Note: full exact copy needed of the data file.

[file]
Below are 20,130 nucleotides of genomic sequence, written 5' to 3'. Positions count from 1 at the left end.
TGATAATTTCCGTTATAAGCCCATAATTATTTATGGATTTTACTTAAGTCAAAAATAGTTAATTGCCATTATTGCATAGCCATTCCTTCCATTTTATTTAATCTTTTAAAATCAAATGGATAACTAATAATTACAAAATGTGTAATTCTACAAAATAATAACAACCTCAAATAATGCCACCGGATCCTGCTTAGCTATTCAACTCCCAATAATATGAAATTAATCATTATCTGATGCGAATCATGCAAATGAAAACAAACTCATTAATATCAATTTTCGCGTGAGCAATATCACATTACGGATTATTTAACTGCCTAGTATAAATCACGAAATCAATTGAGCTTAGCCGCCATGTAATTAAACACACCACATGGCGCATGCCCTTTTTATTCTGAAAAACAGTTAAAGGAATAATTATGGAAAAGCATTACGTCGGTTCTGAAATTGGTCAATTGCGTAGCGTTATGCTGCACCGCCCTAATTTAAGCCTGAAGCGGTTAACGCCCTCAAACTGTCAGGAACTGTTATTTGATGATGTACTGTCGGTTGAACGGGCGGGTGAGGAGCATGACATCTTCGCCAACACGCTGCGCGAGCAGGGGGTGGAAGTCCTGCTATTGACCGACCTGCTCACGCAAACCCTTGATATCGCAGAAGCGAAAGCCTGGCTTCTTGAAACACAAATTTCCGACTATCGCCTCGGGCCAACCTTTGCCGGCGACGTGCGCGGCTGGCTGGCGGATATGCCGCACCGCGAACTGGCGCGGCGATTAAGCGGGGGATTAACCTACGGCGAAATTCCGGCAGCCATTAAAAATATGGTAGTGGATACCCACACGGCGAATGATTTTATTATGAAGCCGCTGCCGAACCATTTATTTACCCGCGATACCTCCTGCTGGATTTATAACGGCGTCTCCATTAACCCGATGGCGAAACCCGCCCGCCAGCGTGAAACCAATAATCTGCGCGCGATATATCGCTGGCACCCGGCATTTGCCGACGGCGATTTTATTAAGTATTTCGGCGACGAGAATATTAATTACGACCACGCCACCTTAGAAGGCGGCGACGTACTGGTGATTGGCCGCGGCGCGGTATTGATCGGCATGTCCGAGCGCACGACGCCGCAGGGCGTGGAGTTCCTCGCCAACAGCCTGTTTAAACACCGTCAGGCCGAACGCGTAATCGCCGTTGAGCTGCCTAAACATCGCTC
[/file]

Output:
Below are 20,130 nucleotides of genomic sequence, written 5' to 3'. Positions count from 1 at the left end.
TGATAATTTCCGTTATAAGCCCATAATTATTTATGGATTTTACTTAAGTCAAAAATAGTTAATTGCCATTATTGCATAGCCATTCCTTCCATTTTATTTAATCTTTTAAAATCAAATGGATAACTAATAATTACAAAATGTGTAATTCTACAAAATAATAACAACCTCAAATAATGCCACCGGATCCTGCTTAGCTATTCAACTCCCAATAATATGAAATTAATCATTATCTGATGCGAATCATGCAAATGAAAACAAACTCATTAATATCAATTTTCGCGTGAGCAATATCACATTACGGATTATTTAACTGCCTAGTATAAATCACGAAATCAATTGAGCTTAGCCGCCATGTAATTAAACACACCACATGGCGCATGCCCTTTTTATTCTGAAAAACAGTTAAAGGAATAATTATGGAAAAGCATTACGTCGGTTCTGAAATTGGTCAATTGCGTAGCGTTATGCTGCACCGCCCTAATTTAAGCCTGAAGCGGTTAACGCCCTCAAACTGTCAGGAACTGTTATTTGATGATGTACTGTCGGTTGAACGGGCGGGTGAGGAGCATGACATCTTCGCCAACACGCTGCGCGAGCAGGGGGTGGAAGTCCTGCTATTGACCGACCTGCTCACGCAAACCCTTGATATCGCAGAAGCGAAAGCCTGGCTTCTTGAAACACAAATTTCCGACTATCGCCTCGGGCCAACCTTTGCCGGCGACGTGCGCGGCTGGCTGGCGGATATGCCGCACCGCGAACTGGCGCGGCGATTAAGCGGGGGATTAACCTACGGCGAAATTCCGGCAGCCATTAAAAATATGGTAGTGGATACCCACACGGCGAATGATTTTATTATGAAGCCGCTGCCGAACCATTTATTTACCCGCGATACCTCCTGCTGGATTTATAACGGCGTCTCCATTAACCCGATGGCGAAACCCGCCCGCCAGCGTGAAACCAATAATCTGCGCGCGATATATCGCTGGCACCCGGCATTTGCCGACGGCGATTTTATTAAGTATTTCGGCGACGAGAATATTAATTACGACCACGCCACCTTAGAAGGCGGCGACGTACTGGTGATTGGCCGCGGCGCGGTATTGATCGGCATGTCCGAGCGCACGACGCCGCAGGGCGTGGAGTTCCTCGCCAACAGCCTGTTTAAACACCGTCAGGCCGAACGCGTAATCGCCGTTGAGCTGCCTAAACATCGCTC